Candidate gene markers for selective breeding of CyHV-3-resistant carp, koi

Pawapol Kongchum, Ph.D. Eric M. Hallerman, Ph.D. Yniv Palti, Ph.D. Lior David, Ph.D. Gideon Hulata, Ph.D.

Cyprinid herpesvirus-3, or koi herpesvirus, specific to species

Carp infected with cyprinid herpesvirus-3 have pale patches on the skin and increased mucus secretion. Efforts to identify genetic resistance to the virus and develop disease-resistant fish are ongoing. Photo courtesy of Nir Froyman, Department of Fisheries, Israeli Ministry of Agriculture and Rural Development.

A lethal viral disease resulting in mass mortality of farmed common carp and koi occurred in Europe and Israel in the late 1990s, and later outbreaks were reported in many countries around the world. The causative agent of this disease was cyprinid herpesvirus-3 (CyHV-3), also known as koi herpesvirus (KHV). CyHV-3 is specific to common carp and koi (both are Cyprinus carpio), but does not cause disease in other species.

Fish infected with the virus die within one to three weeks, leading to 60 to 100 percent mortality. Since its initial outbreak, this disease has resulted in substantial financial losses to the common carp industry and is currently considered a major risk in common carp and koi aquaculture and trade.

Collaborative research

Working toward sustainable aquaculture production of common carp, the authors’ collaborative research group in Israel and the United States is currently investigating the genetic basis of CyHV-3 resistance in common carp through immunology, genomics, breeding and disease challenge studies. The research is supported by the U.S.-Israel Binational Agricultural Research and Development Fund. Its ultimate goal is to develop molecular tools for marker-assisted breeding of CyHV-3-resistant broodstock that will allow sustainable and profitable production.

Genetics, susceptibility

Although CyHV-3 infection is highly contagious, resistance to the infection differed among commercial strains and a wild strain of common carp. This finding suggested that genetic components influence susceptibility to the disease, and therefore disease resistance can be improved by selective breeding.

One objective in the research is to identify genetic variations due to a single-base mutation (single nucleotide polymorphism, SNP) in candidate antiviral genes and use these variations as genetic markers for marker-assisted breeding. Studies in mammals showed that SNPs in immune response genes were associated with susceptibility to infectious diseases. Although such studies in fish are limited, genome sequences of model fish species such as zebrafish and pufferfish showed that fish immune systems have many components that are similar to components of mammalian immune systems.

The 1998 CyHV-3 disease outbreak resulted in massive mortality of koi at Israeli fish farms. Soon afterward, cases were reported worldwide. Photo courtesy of Dr. Ofer Ashulin, Health and Veterinary Laboratory, Ma’agan-Michael Fish farm, Israel).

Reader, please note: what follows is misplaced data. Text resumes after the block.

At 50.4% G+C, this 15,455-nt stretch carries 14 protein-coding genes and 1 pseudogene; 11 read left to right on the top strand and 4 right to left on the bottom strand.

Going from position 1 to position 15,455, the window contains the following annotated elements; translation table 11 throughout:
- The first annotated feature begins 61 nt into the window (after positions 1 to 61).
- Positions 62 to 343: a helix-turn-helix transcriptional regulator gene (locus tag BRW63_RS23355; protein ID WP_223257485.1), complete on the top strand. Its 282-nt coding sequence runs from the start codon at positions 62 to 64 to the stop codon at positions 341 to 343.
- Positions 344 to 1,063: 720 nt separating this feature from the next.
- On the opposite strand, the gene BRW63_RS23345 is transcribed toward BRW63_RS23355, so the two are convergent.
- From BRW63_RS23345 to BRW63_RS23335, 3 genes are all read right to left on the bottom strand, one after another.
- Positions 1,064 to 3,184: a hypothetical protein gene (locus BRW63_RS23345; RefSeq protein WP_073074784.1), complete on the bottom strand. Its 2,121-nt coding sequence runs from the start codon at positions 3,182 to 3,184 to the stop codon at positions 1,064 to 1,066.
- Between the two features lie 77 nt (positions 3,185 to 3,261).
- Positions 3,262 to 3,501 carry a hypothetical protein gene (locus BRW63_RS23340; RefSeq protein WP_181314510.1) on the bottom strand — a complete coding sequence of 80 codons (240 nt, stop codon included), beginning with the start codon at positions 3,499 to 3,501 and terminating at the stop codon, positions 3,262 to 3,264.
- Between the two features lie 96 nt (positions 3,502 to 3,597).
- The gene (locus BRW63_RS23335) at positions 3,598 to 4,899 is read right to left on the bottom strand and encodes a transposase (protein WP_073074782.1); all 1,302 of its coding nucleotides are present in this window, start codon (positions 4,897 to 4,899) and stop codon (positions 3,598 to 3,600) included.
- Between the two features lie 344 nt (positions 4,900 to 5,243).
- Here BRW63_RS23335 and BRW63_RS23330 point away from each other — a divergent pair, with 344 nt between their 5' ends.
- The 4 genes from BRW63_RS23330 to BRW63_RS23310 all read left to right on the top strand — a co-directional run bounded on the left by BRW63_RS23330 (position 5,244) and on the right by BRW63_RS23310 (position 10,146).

Results from cloning three candidate genes for antiviral immune response revealed that the structural characteristics of these genes in common carp resemble those of other vertebrates. Therefore, variations in common carp antiviral immune response genes may be responsible for CyHV-3 susceptibility and can be used as genetic markers to differentiate between susceptible and resistant individuals.

Polymorphisms in genes putatively associated with antiviral immune responses in common carp were identified. Immune response genes encoding toll-like receptors (TLRs) and TLR-associated molecules were cloned and sequenced. TLRs are cellular receptors of the innate immune system that bind to conserved pathogenic antigens and subsequently initiate host immune responses.

DNA sequences of common carp genes from different strains of carp were compared, and SNPs were identified. Genetic markers for immune response genes were developed based on SNPs for use in identifying individual genotypes. Among the genes sequenced, TLR3, TLR7, MyD88 and TRAF6 genes were found to be duplicated. A high number of duplicate genes are observed in common carp, which are known to be tetraploid fish due to a genome duplication event that was estimated to have occurred between 11 million and 21 million years ago.

For the duplicate loci, SNP markers were developed to be specific for each copy. Approximately 80 SNPs from 14 genes were genotyped in a panel consisting of different common carp and koi strains. Sixty were polymorphic.

Polymorphic SNP markers were genotyped in 50 progeny of a full-sib family produced by crossing a koi female to a hybrid male from a cross between a domesticated commercial strain and a wild common carp strain. Twenty-three markers from 12 genes were informative in this family. The authors are working to relate this genetic variation to CyHV-3 resistance.


Data obtained from SNP markers of these immune response genes is being analyzed with a data set of approximately 300 random DNA markers to generate a genetic linkage map. A genetic linkage map is an essential tool that will enable localization of the genes controlling important traits such as growth rate, meat quality and disease resistance. SNP markers for antiviral candidate genes linked to CyHV-3 resistance will be used for selecting resistant individuals as parents of the next generation. Integrating marker-assisted selection with classical selective breeding will increase the rate of genetic gain for resistance to CyHV-3 in common carp.

(Editor’s Note: This article was originally published in the March/April 2011 print edition of the Global Aquaculture Advocate.)